Another feature of the Screwpop that caught my attention was the fact that you can theoretically drop in any 1/4" bit. By carrying around the Screwpop and a collection of bits, you'd end up with the start of a compact and complete toolkit. Also, if your work calls for an usual screwdriver (say, a torx), you could drop that size in and carry it around.
I was fortunate to be able to take the Screwpop traveling with me. I confirmed first hand that TSA didn't give it a second look. Also, while on the road I needed to open up some boxes and found the Screwpop's flathead screwdriver worked perfectly for this. Normally I'd have used my Swiss Army Knife, but the Screwpop made a perfectly good stand in.
The Cons: The biggest detractor for me was the size of the Screwpop. I already carry a whole bunch stuff on my keychain (that's a whole post in itself), and the weight and size of the Screwpop just made my rig too big. This, of course, is a bit of a Catch 22: the Screwpop is large enough to be useful, but also so large, that I can't justify carrying it around. For comparsion sake, here's what a Screwpop looks like between a Shard and P-51:
Another potential gotcha was my attempt to use some 1/4" bits from my electric screwdriver. The bits didn't quite fit, and when I did manage to jam one in, I had to use pliers to get it out. It's quite possible the fault here lies with the screwdriver's bits - perhaps they aren't exactly 1/4". I just know I was hoping for plug and play behavior, and I didn't find it.
Finally, others have noted that the Screwpop uses a spring loaded ball-bearing to keep the bit in place versus a magnet. I too had second thoughts about whether the bit was going to stay in place, but it turned out to work just fine.
If your keychain isn't filled with stuff and you're looking for an item with real utility, or if you're looking for a handy tool for traveling - Screwpop is a winner. I won't be carrying mine every day, but I'll probably toss it into my small bag of extras I keep in my backpack at all times. It works too well to leave it at home.
This should really be labeled Gotcha of the Year, as this problem has been going on for months and months, and only today, did I bother to fix it.
I have an external monitor and keyboard that I plug into my laptop to make the whole setup desktop friendly. Since I've had my Dell, whenever I booted it up with the monitor attached, it always reset my Display Setting. That is, I'd have to manually tell Windows that the big monitor was on the right of the laptop, that it shouldn't have 1024x768 resolution, and that it should be my primary screen.
This problem was especially annoying because the system would boot up properly - and then every time, after a few seconds, it would re-arrange itself to the improper setting. Everytime I'd think, this is the time it'll remember my settings - and every time, my laptop would virtually yell Psych! and switch back to the way it was.
When I asked Dell about this months ago, they explained that this was normal behavior because I didn't have a docking station. This was complete hogwash. I should have just ignored this response and gone Googling on my own. Alas, I didn't bother and put put with the problem for months.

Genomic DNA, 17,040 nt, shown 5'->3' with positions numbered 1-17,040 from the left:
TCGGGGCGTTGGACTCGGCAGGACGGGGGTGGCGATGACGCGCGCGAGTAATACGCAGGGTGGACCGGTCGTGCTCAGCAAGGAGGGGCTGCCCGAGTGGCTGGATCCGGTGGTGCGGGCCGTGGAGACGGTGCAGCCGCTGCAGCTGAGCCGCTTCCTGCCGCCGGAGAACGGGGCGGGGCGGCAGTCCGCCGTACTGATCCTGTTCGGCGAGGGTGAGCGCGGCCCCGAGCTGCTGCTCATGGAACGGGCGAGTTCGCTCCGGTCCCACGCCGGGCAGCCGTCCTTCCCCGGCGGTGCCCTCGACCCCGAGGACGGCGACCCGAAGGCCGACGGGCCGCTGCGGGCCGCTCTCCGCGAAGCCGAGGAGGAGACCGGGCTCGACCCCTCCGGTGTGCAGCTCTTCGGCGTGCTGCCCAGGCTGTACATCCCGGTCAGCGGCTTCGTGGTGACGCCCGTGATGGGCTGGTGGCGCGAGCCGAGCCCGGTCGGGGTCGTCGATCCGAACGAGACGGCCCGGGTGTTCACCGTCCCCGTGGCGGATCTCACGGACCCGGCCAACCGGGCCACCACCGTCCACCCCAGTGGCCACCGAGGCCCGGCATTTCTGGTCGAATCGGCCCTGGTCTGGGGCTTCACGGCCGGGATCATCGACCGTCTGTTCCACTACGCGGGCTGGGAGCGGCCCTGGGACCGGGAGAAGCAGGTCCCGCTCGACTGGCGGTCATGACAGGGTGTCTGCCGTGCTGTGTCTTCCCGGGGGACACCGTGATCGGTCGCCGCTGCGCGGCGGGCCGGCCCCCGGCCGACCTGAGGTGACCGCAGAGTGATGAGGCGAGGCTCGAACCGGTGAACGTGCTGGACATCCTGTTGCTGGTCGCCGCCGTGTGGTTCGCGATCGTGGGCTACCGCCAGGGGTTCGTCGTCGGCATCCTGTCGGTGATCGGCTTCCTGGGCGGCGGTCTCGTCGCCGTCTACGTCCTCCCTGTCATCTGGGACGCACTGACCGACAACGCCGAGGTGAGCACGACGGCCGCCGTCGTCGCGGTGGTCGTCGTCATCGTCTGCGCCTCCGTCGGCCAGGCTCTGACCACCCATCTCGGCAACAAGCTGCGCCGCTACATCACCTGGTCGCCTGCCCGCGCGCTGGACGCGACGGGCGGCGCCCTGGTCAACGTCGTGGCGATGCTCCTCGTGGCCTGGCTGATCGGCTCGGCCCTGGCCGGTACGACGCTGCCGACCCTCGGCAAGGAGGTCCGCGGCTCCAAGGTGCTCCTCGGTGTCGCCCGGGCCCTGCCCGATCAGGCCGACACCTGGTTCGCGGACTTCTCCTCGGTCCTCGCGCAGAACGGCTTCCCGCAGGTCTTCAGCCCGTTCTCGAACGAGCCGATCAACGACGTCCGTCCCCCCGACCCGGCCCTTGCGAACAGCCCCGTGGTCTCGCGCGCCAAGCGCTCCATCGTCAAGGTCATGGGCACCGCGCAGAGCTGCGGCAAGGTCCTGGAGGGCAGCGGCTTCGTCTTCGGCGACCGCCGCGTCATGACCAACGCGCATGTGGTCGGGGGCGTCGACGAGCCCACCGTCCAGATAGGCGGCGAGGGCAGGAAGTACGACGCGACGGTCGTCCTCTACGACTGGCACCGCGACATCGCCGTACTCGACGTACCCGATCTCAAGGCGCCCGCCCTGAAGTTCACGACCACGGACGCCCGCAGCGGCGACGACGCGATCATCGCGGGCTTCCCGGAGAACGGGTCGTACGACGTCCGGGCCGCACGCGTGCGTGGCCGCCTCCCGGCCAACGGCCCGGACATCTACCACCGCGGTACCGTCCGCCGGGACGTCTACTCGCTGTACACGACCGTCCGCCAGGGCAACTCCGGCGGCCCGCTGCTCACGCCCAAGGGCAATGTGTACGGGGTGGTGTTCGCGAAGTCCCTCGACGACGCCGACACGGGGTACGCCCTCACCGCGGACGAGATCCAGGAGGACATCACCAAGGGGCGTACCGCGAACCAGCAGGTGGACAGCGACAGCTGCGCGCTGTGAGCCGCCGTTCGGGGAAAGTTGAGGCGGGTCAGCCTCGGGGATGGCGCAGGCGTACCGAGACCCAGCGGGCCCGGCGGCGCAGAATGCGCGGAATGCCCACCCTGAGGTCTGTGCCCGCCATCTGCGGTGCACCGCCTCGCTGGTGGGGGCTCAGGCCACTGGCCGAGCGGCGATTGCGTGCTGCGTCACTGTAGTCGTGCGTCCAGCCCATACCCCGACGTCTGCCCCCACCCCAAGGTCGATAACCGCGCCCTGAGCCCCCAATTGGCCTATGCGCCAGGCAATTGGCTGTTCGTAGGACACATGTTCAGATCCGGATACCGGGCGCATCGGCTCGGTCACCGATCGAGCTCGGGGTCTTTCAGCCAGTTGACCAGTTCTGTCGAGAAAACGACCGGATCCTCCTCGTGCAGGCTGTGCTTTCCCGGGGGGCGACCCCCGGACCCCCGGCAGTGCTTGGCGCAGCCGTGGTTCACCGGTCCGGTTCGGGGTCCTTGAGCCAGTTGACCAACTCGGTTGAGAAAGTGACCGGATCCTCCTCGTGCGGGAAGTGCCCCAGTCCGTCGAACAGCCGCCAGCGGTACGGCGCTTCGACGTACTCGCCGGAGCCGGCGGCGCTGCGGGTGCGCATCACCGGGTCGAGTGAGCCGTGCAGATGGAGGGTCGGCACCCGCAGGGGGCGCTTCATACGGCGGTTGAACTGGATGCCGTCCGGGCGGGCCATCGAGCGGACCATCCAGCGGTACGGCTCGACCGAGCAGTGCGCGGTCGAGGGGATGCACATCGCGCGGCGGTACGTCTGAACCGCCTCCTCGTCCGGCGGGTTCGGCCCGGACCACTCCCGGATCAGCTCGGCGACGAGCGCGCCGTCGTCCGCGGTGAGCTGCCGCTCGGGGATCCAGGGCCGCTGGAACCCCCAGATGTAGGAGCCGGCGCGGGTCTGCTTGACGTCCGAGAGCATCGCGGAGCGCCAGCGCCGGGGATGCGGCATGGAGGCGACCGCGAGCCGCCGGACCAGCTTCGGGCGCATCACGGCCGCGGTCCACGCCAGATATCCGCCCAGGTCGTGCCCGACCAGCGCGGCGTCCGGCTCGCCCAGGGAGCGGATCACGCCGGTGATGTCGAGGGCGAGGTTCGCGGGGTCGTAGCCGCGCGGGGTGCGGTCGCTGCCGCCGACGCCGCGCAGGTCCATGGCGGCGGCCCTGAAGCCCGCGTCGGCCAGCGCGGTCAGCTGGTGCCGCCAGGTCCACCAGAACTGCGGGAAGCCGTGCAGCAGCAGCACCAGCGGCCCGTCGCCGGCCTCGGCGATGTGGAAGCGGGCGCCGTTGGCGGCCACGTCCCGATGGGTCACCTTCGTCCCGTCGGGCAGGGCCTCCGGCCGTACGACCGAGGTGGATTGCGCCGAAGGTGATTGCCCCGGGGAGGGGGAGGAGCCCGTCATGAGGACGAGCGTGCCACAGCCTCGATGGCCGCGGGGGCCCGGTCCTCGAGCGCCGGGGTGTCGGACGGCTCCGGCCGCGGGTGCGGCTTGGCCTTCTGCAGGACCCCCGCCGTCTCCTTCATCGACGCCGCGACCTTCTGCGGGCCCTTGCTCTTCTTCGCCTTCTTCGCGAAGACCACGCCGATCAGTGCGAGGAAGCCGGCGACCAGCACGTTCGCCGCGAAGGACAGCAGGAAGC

The fix, in the end, was simple to find. It's outlined here. Why a thread started in June of 2007 corresponds to an issue I'm having with a laptop purchased in January of 2008, and still fixes a bug in October of 2010 is beyond me. But, whatever.
The fix, is as follows:
Incidentally, the task had a 2 second delay on it, which explains why the computer would tease me with the problem appearing to be fixed.
I'm pretty confident that the above steps will keep TMM from running the future. Though, if I still run into problems, I'm just deleting the whole stinking task.
But alas, Field & Stream is really targeted to hunters and fisherman, and I myself, don't do either. I just couldn't connect with story after story of furry little forest creatures being hunted down for sport. My dad's a fisherman, so I can kind of connect there, but even still, after listening to a story where a man spent 4 hours landing a large tuna - I just wanted to say, dude, let the tuna go.
More than once I considered just ejecting the CD's and going on to my next book.
Thing is, as the stories clicked by, I realized just how naive my view of hunting was. Heck, I eat meat - so far be it from me to suggest people shouldn't go out and catch their own food.
More surprisingly, during the weekend I just spent with my family I found I kept bringing up the stories, as they seemed so relevant to one thing or another we were discussing.
In the end, I have to say, this book snuck up on me and I enjoyed it. While there were some stories I really won't be able to connect with (not without a good understanding of say, quail hunting, anyway), the majority of them were quite good. And while there's death in the stories, there's also ample respect and appreciation for nature and the environment. There's also good doses of history and hilarity.
It's a surprise winner, even for a non hunter like myself.
I mean seriously, I can just watch The Professional anytime I want, and for free?
This really isn't good.
After kvetching about how my new G2 doesn't come with a case, I bit the bullet and paid way too for an authentic T-mobile case.
The case itself consisted of two hard plastic pieces that wrap the phone, and a knob to snap into a belt clip.
First off - I should say that the case had one advantage: the belt clip contained a kickstand which I found surprisingly helpful. Unfortunately, that was the only pro. The rest of the case was all cons. Specifically:
Bottom line - by adding this plastic shell, I took an elegantly designed phone and made it a clunky mess.
I guess there was one more advantage to the case: taking it off made me feel like I got a brand new, sleeker, phone.
Interestingly, while writing up this blog post I found addressed a similar question some time back. Without realizing it, I've basically written up the same answer - though with some slight variation. I guess I still feel pretty strongly about these items.